UNAIDS, Indian Government Agree To Combat HIV/AIDS Among Country’s Military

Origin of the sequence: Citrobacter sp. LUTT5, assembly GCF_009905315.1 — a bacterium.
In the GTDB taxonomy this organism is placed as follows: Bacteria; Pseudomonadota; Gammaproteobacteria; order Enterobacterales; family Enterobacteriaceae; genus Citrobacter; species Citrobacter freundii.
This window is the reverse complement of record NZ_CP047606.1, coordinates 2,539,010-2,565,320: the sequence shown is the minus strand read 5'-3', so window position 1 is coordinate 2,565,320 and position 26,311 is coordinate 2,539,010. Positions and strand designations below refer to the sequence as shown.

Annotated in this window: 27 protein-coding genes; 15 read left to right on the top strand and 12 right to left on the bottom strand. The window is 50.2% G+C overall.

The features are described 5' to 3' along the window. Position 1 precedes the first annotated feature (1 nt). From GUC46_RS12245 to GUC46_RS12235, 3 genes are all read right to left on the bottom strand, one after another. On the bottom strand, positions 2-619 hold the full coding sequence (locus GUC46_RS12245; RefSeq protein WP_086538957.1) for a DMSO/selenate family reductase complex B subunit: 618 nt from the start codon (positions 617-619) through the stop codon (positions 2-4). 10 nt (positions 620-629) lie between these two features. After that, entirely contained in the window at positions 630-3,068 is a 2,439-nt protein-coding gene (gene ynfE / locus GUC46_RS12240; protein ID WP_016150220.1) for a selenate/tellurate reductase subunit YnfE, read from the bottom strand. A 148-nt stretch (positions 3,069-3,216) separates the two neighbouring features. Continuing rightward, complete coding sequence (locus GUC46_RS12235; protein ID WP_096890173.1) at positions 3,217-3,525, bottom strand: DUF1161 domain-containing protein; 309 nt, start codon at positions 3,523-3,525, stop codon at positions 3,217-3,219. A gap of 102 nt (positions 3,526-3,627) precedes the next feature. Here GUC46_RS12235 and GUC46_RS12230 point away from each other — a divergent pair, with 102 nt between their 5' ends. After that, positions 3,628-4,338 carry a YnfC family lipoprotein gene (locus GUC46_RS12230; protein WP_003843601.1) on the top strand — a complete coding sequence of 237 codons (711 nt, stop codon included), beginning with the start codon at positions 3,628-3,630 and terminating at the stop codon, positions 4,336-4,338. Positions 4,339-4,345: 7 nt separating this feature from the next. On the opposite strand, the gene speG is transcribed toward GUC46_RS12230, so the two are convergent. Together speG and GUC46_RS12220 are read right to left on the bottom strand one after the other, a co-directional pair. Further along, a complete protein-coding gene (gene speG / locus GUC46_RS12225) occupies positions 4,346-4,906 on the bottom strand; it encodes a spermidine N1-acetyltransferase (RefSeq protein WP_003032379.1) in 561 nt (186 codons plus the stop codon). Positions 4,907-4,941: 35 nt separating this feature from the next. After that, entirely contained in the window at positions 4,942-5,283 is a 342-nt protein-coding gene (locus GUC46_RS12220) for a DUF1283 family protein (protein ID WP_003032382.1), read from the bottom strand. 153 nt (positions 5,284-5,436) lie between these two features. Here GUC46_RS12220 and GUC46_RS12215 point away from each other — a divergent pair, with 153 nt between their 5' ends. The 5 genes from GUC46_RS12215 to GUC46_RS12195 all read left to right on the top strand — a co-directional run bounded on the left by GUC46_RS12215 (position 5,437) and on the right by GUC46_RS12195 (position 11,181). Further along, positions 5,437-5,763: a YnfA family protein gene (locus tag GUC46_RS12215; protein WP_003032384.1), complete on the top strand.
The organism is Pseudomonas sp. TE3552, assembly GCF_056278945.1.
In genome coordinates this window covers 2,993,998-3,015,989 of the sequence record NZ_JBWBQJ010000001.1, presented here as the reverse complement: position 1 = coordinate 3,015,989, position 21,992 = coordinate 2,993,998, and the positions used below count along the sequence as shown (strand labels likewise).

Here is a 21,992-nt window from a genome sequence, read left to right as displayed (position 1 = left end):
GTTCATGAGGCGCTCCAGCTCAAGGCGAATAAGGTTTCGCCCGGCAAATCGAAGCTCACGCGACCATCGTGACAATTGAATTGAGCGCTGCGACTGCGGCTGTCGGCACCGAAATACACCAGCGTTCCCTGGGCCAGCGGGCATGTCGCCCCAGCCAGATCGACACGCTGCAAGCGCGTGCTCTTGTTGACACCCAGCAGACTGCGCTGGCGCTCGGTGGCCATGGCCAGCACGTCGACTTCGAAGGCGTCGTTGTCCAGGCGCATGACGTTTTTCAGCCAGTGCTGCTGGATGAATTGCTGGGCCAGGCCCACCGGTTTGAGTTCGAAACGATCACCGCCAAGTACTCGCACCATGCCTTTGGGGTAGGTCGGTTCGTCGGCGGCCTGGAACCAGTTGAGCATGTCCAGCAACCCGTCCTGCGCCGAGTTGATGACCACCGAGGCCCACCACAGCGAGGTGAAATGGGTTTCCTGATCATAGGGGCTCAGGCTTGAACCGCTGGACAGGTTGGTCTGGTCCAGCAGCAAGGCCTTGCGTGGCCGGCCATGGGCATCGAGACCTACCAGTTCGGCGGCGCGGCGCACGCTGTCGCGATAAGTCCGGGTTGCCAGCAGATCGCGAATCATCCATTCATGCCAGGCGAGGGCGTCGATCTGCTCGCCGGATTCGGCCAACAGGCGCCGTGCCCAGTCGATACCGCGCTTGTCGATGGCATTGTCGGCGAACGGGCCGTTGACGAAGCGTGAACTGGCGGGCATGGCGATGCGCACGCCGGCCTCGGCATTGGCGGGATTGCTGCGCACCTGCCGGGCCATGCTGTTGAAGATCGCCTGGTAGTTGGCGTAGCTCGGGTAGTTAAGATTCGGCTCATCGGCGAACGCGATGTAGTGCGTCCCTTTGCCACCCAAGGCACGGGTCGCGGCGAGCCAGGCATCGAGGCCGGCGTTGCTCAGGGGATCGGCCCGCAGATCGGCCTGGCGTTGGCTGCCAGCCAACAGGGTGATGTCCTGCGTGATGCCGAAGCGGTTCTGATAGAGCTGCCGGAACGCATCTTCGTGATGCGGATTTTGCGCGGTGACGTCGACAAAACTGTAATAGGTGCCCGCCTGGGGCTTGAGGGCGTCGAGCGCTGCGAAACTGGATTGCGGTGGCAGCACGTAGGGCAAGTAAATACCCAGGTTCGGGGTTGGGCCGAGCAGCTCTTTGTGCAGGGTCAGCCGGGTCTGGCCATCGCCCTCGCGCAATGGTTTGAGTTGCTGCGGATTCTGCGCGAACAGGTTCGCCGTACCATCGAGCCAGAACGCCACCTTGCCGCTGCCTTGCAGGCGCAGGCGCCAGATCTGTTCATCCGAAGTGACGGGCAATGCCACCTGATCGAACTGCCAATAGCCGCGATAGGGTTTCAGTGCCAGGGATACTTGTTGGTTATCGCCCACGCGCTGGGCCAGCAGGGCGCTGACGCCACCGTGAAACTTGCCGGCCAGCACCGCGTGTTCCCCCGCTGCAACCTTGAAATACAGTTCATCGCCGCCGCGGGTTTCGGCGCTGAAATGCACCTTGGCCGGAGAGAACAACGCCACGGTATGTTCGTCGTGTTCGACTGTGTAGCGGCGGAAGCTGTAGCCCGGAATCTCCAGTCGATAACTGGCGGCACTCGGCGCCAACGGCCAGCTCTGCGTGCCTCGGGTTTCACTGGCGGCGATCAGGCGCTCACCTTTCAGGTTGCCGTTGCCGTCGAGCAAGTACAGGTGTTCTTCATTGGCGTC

The Indian government and UNAIDS on Wednesday signed a partnership agreement that aims to curb the spread of HIV among the country's military personnel, AFP/Yahoo! News reports (AFP/Yahoo! News, 4/28). Under the agreement, UNAIDS will work with India's National AIDS Control Organization, Ministry of Defence and the National Cadet Corps to design and implement a comprehensive HIV/AIDS prevention program among the military, according to Ulf Kristoffersson, director of the UNAIDS Office on AIDS, Security and Humanitarian Response (Press Trust of India, 4/28). The program will include awareness initiatives, peer education training and the integration of curricula on sexually transmitted diseases, including HIV, into the country's military schools. The program also will help improve the capabilities of military health professionals to provide HIV-positive people with quality health care and support, according to a UNAIDS release. India has approximately 1.3 million active members in its military and about 535,000 people in the military reserves. Military service members are "particularly vulnerable" to HIV for many reasons, including their young age, according to the release (UNAIDS release, 4/28). Last week, Director-General of the Assam Rifles Bhopinder Singh said that more soldiers die of AIDS-related causes than as a result of warfare in the country's northeast region and that the number of HIV infections among India's military personnel are assuming "serious dimensions." Kristoffersson said, "India's commitment to confronting the epidemic at an early stage, focusing on prevention and education of young men and women in uniform, should stand as a lesson for militaries and governments in the region and elsewhere" (AFP/Yahoo! News, 4/28).This is part of the KHN Morning Briefing, a summary of health policy coverage from major news organizations. Sign up for an email subscription.